Painting with Words and Fire
The Loading Dock at the Revolt Melbourne in Kensington is an ideal space for Painting with Words and Fire. So up close and personal is the setting that you need to be prepared to be eyeballed by the actors themselves, giving you the feeling that their characters are talking directly to you. It can be a little confronting, but thrilling.
And that’s not all that’s confronting. The three female characters Penny, Jane and Sophia offload their pain to the audience, holding nothing back, and some of its not pretty, even vulgar. They’ve all hit a crossroad, and they want your help, to be understood, to not be judged, to be healed.
It’s a moving narrative by writer Keith Gow, developed with the three actresses Christine Husband, Adrienne Sloan and Renee Palmer. It is not story as such but each character performs a monologue, allowing time for the pathos of each woman to be divulged.
But the intention is to offer hope here. The play concludes with the three women crossing paths in a surreal scene in which you’re not sure if they actually meet or not, but they somehow help each other to move on.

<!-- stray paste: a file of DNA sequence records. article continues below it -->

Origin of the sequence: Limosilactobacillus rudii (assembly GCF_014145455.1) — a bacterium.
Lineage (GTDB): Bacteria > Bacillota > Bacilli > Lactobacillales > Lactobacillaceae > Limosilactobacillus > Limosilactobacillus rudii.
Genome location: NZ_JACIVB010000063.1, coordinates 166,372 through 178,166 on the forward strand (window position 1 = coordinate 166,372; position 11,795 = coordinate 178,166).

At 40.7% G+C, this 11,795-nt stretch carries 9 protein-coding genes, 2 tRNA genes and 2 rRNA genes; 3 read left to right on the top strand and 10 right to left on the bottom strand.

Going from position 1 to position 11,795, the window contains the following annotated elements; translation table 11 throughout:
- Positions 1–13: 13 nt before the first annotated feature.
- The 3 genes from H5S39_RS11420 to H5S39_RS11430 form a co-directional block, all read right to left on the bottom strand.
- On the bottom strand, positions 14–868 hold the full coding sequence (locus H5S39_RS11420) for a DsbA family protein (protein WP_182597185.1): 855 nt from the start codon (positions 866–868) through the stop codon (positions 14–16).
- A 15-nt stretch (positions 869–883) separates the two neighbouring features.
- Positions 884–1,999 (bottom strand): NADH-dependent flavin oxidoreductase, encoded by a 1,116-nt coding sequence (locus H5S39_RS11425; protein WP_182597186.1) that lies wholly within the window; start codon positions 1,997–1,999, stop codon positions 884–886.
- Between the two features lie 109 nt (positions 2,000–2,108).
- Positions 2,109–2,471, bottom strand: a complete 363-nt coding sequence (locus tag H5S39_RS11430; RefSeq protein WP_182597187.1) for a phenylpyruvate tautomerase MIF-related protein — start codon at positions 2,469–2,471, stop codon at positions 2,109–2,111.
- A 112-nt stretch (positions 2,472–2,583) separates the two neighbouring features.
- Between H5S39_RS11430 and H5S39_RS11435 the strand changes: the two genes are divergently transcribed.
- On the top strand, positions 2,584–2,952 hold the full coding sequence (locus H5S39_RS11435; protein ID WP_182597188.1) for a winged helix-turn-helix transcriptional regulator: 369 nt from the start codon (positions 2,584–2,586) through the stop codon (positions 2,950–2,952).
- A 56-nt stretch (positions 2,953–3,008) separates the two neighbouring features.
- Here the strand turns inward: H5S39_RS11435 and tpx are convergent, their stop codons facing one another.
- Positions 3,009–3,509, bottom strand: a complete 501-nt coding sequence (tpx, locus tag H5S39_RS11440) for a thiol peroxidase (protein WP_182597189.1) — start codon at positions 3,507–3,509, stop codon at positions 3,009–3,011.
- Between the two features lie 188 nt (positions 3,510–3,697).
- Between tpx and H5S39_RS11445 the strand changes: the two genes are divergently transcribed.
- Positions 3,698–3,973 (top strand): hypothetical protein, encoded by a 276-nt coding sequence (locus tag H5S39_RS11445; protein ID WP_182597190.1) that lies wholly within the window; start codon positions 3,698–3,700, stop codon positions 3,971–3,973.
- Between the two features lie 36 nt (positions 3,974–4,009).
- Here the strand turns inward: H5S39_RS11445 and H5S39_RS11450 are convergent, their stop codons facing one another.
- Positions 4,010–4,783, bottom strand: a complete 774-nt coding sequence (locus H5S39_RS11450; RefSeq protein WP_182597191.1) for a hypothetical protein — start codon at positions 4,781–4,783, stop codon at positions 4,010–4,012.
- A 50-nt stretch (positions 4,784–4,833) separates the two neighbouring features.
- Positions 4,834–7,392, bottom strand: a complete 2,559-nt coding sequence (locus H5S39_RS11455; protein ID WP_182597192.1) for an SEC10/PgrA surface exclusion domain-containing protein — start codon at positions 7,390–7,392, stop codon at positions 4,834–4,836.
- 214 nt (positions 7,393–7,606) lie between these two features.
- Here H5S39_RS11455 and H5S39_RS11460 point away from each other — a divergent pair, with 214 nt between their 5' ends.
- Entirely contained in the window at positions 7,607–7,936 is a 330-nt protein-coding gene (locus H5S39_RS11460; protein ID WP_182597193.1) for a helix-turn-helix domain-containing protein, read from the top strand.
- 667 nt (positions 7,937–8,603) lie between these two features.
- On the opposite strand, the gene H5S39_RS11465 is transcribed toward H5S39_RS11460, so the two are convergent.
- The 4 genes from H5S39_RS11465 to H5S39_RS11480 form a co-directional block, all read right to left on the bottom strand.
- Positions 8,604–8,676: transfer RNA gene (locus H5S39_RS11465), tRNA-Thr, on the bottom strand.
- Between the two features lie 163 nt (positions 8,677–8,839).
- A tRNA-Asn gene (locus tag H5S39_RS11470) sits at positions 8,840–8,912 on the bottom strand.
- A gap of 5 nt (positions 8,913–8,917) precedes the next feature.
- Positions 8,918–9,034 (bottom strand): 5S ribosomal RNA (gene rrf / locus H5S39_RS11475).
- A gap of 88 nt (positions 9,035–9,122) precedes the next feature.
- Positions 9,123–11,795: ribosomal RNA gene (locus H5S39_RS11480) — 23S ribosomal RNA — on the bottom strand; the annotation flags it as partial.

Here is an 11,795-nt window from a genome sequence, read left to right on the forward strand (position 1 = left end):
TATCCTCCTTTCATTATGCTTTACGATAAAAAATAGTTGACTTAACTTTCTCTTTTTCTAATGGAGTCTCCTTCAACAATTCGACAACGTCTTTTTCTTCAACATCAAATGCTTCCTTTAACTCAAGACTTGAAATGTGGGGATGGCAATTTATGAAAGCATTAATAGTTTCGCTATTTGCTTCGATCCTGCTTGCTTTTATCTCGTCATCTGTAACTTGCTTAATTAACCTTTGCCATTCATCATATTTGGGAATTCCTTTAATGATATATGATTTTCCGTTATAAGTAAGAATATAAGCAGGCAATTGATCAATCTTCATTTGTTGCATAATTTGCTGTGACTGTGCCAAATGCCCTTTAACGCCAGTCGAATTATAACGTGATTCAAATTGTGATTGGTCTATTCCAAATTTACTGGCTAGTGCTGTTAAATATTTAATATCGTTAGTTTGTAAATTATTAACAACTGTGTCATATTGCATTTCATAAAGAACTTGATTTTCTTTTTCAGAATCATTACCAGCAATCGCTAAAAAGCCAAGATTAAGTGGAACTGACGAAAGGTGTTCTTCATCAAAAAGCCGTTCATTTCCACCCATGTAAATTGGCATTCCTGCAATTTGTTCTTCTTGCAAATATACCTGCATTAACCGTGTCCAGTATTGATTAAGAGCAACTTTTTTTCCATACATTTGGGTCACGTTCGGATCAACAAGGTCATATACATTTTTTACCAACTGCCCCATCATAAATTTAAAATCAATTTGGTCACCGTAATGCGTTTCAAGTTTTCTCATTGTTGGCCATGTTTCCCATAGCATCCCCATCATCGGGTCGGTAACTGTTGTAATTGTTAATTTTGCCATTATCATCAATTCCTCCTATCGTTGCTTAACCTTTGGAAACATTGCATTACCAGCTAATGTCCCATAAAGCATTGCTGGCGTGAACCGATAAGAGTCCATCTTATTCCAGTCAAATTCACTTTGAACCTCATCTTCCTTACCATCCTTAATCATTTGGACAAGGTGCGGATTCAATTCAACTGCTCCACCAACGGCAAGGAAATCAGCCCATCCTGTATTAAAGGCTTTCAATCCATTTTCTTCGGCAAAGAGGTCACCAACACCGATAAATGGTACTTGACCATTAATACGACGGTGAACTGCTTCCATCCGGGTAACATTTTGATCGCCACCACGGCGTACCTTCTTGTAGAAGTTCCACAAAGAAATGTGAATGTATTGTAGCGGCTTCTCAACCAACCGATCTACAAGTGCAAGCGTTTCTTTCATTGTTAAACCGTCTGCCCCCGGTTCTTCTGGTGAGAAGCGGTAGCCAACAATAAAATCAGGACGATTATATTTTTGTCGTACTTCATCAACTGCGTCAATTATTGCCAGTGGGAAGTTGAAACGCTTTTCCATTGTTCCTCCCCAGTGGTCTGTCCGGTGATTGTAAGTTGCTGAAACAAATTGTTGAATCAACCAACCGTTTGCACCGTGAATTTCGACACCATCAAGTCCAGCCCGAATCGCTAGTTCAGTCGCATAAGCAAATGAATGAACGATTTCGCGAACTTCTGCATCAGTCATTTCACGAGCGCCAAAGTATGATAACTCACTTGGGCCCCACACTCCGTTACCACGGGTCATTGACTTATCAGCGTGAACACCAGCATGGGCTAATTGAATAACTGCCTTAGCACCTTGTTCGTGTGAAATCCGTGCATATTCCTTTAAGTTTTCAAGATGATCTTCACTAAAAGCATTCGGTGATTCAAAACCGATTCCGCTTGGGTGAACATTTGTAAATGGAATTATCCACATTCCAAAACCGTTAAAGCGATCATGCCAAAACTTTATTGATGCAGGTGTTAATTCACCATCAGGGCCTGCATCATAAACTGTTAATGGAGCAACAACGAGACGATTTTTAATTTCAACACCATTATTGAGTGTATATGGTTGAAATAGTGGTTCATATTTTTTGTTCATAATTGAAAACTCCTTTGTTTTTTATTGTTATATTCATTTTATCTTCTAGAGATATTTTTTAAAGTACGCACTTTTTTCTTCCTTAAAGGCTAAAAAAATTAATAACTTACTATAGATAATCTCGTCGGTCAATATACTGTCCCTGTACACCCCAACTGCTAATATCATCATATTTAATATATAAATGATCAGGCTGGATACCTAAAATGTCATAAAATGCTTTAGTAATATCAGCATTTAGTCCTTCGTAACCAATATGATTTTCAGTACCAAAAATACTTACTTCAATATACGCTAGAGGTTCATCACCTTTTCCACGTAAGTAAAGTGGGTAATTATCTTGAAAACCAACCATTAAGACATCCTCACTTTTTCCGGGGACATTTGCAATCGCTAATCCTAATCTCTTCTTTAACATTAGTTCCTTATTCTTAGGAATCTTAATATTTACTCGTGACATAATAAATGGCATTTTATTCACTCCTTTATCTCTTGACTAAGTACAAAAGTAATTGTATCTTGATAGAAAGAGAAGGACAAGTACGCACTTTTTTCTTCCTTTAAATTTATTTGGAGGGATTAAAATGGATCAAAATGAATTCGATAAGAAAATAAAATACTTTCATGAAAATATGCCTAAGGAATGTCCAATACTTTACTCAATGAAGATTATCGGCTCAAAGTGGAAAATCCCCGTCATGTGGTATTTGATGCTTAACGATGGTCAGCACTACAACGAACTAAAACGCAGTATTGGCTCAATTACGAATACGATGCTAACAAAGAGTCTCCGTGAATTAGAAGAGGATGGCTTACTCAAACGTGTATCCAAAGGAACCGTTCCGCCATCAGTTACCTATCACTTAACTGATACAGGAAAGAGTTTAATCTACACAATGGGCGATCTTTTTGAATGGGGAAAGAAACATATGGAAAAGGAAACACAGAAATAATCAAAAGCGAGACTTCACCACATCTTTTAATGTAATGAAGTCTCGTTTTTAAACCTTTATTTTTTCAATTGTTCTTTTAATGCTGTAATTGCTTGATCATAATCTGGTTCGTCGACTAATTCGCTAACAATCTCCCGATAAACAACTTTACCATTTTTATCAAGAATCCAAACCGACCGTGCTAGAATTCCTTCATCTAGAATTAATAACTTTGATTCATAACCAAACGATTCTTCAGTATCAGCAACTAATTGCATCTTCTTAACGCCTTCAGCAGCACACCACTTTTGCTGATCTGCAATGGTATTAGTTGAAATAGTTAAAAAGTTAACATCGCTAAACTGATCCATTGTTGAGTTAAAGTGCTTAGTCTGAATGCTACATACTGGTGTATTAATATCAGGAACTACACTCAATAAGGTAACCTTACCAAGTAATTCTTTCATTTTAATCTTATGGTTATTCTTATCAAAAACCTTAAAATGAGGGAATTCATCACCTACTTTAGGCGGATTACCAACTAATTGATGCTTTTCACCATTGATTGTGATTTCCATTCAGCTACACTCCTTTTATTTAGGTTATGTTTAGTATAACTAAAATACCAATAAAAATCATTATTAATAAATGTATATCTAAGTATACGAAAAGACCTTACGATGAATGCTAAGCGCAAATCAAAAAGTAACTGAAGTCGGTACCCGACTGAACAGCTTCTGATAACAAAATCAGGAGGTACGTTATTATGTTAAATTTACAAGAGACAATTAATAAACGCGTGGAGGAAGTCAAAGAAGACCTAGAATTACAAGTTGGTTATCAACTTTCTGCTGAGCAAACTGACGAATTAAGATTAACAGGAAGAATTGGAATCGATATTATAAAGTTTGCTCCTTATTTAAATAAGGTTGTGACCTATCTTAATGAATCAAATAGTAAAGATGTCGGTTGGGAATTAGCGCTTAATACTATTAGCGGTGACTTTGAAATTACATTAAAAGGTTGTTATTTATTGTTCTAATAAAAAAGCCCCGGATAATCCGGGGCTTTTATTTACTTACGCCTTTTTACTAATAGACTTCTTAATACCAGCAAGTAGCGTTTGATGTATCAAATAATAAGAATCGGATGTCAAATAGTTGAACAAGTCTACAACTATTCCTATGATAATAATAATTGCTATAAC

There are no neat answers though; the characters are flawed and their situations are complex. I was left with the impression that we may never know someone’s true story. These three strong women dare to reveal their secret pain and deep regret at the risk of being judged.
It’s a pleasure to watch three clearly competent actresses sink their teeth into such strong roles. After seeing a few plays recently with very sparse sets, Andre White’s (assisted by Husband), feels so layered and luscious - spreading across walls and suspending in mid-air. Lighting by Ryan Hodge enhances the varied moods of the play and gives visual dimension to the character Sophia.
Painting with Words and Fire is an intriguing and different theatre experience.
Images (from top) Renee Palmer, Christine Husband (Photos by Andre White) and Adrienne Sloan (Photo by Christine Husband)